Amid such political tension, this is precisely what Pope Francis has done: he has invited the two presidents to come and meet together and pray for peace.

Due to logistical issues the meeting could not take place in the Holy Land, as Francis first envisaged, but in his usual spontaneous way, he decided at the last minute to invite them to his own home. The meeting was organized quickly because Peres’ presidential term finishes in July.

  1. Objectives

However, the intentions of the Holy Father were quite different from US negotiators: his was a religious, human and psychological gesture: “It is a moment of invocation to God for peace,” commented Father Pierbattista Pizzaballa, Custodian of the Holy Land, from the Vatican on June 6.

Vatican observer Marco Tosatti told Aleteia that the meeting “is attempting to break the deadlock, psychologically rather than politically, in which Israelis and Palestinians meet each other. It is a gesture of a spiritual nature, which tends to give a ‘shock’—of shifting the gaze of these protagonists upwards.”

Rabbi Abraham Skorka, Pope Francis’ dear friend and compatriot who accompanied him in the Holy Land, wrote in La Nacion that the objective is to “create a moment in which, without the signing of a peace accord or treaty, two old fighters look at each other face-to-face and express in the language of gestures and silences a common cry for the cessation of all expressions of violence in the region.”

  1. Down to details: “Invocation”

This meeting will not be one in which a Christian, a Jew and a Muslim will be united in a common prayer. Each will pray privately, maintaining his own religious identity, but with a common cry: for peace.

The Holy See stated that the meeting will be “an invocation, an expression that in common language has a very strong meaning, and at the same time eliminates the word ‘prayer’ used in the first moments. Obviously, the fact remains that the protagonists will meet – as urged by Pope Francis – to pray for and invoke peace in the Middle East, but this is not a common prayer. The members of the delegations that will accompany the protagonists, while respecting their religious identities, will invoke peace for the region and for the people who have lived here for many centuries. "

  1. Political Dynamics

Some media outlets have suggested that Pope Francis might have political motives. For example The New York Times commented that “Pope Francis’ actions on Sunday posed a striking example of how, barely a year into his papacy, he is seeking to reassert the Vatican’s ancient role as an arbiter of international diplomacy.”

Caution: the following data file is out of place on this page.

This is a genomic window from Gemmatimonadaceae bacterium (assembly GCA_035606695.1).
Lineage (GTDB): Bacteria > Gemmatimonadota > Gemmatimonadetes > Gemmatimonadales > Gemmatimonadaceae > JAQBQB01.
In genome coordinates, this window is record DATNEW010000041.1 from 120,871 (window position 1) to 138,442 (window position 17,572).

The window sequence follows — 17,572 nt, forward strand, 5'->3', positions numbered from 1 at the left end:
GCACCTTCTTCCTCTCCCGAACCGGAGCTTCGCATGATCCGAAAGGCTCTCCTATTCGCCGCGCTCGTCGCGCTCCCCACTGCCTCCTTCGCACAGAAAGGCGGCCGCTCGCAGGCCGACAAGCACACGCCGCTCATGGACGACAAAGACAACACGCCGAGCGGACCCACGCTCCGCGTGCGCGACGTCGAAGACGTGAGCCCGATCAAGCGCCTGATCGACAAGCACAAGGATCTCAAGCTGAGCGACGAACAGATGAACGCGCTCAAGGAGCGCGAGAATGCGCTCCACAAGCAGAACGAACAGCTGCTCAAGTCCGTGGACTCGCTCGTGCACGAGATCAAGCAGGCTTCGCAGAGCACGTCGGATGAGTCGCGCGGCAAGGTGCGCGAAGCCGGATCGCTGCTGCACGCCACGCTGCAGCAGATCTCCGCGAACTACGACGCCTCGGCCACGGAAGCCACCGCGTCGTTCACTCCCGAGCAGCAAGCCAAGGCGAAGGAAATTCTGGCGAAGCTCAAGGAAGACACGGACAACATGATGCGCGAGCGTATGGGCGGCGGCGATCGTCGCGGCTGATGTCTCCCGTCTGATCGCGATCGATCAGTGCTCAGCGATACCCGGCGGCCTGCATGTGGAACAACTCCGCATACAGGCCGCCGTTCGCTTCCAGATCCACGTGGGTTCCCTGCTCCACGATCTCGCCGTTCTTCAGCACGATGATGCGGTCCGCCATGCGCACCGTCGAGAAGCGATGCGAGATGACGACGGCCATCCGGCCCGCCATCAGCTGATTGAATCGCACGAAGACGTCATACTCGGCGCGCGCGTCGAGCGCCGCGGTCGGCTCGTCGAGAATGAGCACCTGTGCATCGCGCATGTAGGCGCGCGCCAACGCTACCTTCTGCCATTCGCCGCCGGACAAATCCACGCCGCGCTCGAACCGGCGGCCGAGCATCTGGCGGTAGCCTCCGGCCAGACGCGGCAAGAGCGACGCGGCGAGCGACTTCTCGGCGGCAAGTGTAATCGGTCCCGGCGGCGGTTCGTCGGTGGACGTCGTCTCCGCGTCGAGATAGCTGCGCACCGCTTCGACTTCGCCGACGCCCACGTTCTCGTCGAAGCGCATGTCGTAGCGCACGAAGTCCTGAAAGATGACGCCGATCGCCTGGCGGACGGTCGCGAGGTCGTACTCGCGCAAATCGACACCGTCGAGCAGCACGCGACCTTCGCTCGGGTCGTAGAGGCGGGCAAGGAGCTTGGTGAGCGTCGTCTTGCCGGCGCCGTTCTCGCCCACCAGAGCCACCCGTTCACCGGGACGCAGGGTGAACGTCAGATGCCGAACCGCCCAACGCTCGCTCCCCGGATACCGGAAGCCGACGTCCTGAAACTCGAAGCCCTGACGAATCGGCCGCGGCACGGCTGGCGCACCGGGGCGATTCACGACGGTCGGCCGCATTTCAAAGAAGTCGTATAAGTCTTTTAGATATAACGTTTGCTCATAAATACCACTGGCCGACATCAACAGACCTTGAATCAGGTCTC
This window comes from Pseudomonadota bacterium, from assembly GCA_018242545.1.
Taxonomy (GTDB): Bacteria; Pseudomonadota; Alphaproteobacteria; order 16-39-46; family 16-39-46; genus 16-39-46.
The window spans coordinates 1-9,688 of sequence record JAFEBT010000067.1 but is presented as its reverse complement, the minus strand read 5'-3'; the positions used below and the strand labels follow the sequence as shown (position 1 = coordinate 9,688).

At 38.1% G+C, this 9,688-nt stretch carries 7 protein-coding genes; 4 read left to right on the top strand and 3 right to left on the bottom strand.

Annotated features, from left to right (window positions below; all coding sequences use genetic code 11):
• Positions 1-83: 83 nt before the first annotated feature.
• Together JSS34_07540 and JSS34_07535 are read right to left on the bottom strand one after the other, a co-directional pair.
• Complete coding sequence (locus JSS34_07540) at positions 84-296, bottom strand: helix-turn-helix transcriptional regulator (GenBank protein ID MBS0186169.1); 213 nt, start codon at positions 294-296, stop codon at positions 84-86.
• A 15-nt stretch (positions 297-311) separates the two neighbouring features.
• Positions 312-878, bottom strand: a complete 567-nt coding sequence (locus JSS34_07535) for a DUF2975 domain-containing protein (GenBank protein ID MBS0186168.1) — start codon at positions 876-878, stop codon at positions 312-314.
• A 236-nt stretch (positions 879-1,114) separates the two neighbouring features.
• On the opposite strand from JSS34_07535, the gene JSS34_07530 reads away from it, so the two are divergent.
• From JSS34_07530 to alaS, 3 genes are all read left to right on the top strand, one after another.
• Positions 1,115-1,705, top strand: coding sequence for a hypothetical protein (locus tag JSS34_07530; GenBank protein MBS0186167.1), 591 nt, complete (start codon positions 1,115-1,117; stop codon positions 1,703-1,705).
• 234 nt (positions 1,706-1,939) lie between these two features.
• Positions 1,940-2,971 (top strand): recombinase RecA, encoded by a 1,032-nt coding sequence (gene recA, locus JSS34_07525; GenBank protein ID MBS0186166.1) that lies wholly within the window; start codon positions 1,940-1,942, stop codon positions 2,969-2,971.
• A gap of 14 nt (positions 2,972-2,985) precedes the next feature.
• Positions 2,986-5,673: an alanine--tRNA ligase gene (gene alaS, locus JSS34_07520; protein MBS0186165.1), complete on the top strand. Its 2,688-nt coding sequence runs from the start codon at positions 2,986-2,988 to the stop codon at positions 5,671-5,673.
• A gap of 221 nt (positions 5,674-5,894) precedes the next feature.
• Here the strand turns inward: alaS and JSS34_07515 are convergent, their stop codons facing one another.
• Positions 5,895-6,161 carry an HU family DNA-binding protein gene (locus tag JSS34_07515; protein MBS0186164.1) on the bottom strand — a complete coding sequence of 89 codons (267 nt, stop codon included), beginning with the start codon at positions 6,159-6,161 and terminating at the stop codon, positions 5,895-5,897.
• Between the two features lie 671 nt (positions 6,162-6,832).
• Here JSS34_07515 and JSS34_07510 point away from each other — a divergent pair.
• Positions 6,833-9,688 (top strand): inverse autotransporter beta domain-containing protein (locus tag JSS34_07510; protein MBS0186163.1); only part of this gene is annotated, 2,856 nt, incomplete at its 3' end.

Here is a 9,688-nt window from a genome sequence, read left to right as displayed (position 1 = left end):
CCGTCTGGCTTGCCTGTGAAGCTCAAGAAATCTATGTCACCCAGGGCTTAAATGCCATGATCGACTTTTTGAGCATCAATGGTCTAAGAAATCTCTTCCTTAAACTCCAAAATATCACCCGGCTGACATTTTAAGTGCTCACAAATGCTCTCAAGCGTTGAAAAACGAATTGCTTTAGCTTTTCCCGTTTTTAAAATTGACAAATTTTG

However, Father Pizzaballa stated from the Vatican that “it’s a pause with respect to the politics. The Holy Father doesn’t want to go into the political questions of the conflict in Palestine-Israel that we all know down to every minute detail….It’s the desire of the Pope to lift up the gaze, and go beyond the politics.”

Indeed the Pope himself remarked that the meeting was “to pray not to mediate.”

Skorka too, wrote in La Nacion that the “prayer-for-peace meeting has no direct political goals, it aims only to shape a significant encounter, so as to generate a different image in the reality of ‘mis-encounters’ between Palestinians and Israelis.”

  1. Consequences

Pope Francis certainly has no illusions as to the complexity of the situation in the Holy Land. Both his motives and his expectations seem to be rooted in simplicity.  “The two presidents and I will only meet to pray and I believe that prayer is important and doing this helps,” he said. “Then they will go home. There will be a rabbi, a Muslim and me.”

There seems to be no grand expectations of immanent accord between the two states as a direct result of this meeting. “No one thinks peace will break out on Monday” said Pizzaballa, “rather, the intention of this initiative is to re-open a road that has been closed for some time, to recreate a desire, a possibility, to make people dream that peace is possible”.

Tosatti told Aleteia: “in a situation like the one in the Middle East where bad news is rife, a moment of meeting in peace and goodwill between enemies is at the very least a ray of light.”

This meeting then, is quite simply one of hope, of prayer, and of extending a hand in friendship.